--
Tim O'Connor
Sterling, Massachusetts


Re: Archive of MODEL CRAFTSMAN/RAILROAD MODEL CRAFTSMAN magazines.

Allan Smith
 

If they are still available I will pick them up and make the info available to anyone requesting it.

Al Smith
Sonora Ca


On Sunday, October 14, 2018 2:25 PM, Denny Anspach <danspachmd@...> wrote:


I have an almost-complete archive of RMC and it earlier named MODEL CRAFTSMAN magazines back to its earliest days in 1933 (Vol 1).  The earliest volumes through 1939 are in archive boxes. 1940-1979 are in publisher loose leaf binders (seven volumes are in high quality custom gold-leafed hard bindings).  Later volumes to 1990 are in individual durable plastic shelf boxes (a few in professional archive-grade library boxes.

I have received much pleasure with these volumes over the many decades, and I can still get quite lost in perusing so many of them  page by page.  My particular favorite was to perceive the competopm between the MR and Model Craftsman  when Frank Taylor brought out is revolutionary Milwaukee Road 4-6-4 kit (US HO’s very first locomotive kit).  Taylor announced the kit -with Bill Walthers- in the MR, but…how to construct it appeared the very next month in Model Craftsman (Taylor sold the kit to Walthers  -who produced it to 1939, and then subsequently be came one of MR’s strongest editors).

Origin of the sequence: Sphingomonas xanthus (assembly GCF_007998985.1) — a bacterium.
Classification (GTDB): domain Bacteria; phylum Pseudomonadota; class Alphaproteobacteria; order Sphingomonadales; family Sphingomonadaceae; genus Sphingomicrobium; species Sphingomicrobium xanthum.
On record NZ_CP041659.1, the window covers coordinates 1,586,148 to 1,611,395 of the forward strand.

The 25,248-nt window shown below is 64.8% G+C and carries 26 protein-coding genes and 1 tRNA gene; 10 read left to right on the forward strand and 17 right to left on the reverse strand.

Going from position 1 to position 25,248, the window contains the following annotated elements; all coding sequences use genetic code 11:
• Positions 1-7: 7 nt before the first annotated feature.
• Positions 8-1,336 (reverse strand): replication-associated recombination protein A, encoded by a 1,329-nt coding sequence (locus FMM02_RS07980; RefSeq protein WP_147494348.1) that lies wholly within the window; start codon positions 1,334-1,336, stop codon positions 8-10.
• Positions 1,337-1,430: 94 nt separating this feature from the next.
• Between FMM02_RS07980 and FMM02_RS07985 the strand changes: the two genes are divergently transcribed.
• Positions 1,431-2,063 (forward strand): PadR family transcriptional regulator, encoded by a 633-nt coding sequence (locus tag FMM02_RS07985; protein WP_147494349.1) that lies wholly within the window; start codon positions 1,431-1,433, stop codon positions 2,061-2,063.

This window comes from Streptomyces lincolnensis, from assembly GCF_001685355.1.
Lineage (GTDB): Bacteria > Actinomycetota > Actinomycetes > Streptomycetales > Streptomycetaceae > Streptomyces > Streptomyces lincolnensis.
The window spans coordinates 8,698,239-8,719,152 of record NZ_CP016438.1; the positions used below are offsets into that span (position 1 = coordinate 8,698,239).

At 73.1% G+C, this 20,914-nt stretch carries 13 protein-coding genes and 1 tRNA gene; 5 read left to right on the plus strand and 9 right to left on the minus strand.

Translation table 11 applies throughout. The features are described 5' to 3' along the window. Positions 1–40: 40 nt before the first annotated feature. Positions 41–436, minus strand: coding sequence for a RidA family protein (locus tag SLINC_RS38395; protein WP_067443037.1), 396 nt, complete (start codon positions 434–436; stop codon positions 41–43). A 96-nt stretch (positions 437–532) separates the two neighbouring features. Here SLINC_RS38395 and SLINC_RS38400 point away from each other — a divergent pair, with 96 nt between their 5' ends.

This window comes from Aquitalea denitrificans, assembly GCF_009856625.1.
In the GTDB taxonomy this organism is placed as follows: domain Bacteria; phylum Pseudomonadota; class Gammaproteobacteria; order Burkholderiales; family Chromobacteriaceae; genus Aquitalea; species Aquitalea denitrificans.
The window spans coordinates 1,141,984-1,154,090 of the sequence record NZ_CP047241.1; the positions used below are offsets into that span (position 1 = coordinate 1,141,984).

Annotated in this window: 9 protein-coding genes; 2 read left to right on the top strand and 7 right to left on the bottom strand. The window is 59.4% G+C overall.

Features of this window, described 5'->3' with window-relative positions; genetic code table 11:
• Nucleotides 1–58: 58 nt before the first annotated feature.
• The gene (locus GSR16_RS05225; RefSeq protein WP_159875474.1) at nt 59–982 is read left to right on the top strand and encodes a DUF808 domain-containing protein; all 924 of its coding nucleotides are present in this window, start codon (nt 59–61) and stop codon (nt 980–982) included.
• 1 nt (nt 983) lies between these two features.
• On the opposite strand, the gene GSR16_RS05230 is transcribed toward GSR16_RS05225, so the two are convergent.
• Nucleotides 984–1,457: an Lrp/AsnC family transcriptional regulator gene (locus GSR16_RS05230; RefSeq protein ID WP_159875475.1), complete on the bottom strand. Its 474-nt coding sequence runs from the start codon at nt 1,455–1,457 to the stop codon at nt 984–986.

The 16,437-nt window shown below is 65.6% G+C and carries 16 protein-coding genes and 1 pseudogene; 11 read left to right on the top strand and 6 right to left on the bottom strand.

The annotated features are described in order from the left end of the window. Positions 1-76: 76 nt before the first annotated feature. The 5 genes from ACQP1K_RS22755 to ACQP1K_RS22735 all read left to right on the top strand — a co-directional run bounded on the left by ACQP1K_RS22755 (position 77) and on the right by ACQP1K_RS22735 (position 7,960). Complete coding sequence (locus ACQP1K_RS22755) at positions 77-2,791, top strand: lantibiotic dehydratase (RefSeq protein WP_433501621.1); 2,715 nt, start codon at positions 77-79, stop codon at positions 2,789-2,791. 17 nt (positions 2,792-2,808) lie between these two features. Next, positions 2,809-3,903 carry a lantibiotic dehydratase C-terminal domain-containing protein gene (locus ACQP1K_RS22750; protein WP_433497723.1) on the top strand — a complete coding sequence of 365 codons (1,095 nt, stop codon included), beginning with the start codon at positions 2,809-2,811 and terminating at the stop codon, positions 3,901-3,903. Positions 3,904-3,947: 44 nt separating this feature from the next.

These are -in toto- FREE FOB Sacramento. They are shippable, but at what giant expense?  I will not part them out, so please do not ask (;-).  With no takers, these will go to the dumpster- a sad end.

I am yet unaware that this magazine archive has yet to be digitized, and if it has in a genuinely usable way, please let me know.

PLEASE CONTACT ME ONLY OFF-LINE!

Denny


Denny S. Anspach, MD
Sacramento, CA 95864






Archive of MODEL CRAFTSMAN/RAILROAD MODEL CRAFTSMAN magazines.

Denny Anspach <danspachmd@...>
 

I have an almost-complete archive of RMC and it earlier named MODEL CRAFTSMAN magazines back to its earliest days in 1933 (Vol 1). The earliest volumes through 1939 are in archive boxes. 1940-1979 are in publisher loose leaf binders (seven volumes are in high quality custom gold-leafed hard bindings). Later volumes to 1990 are in individual durable plastic shelf boxes (a few in professional archive-grade library boxes.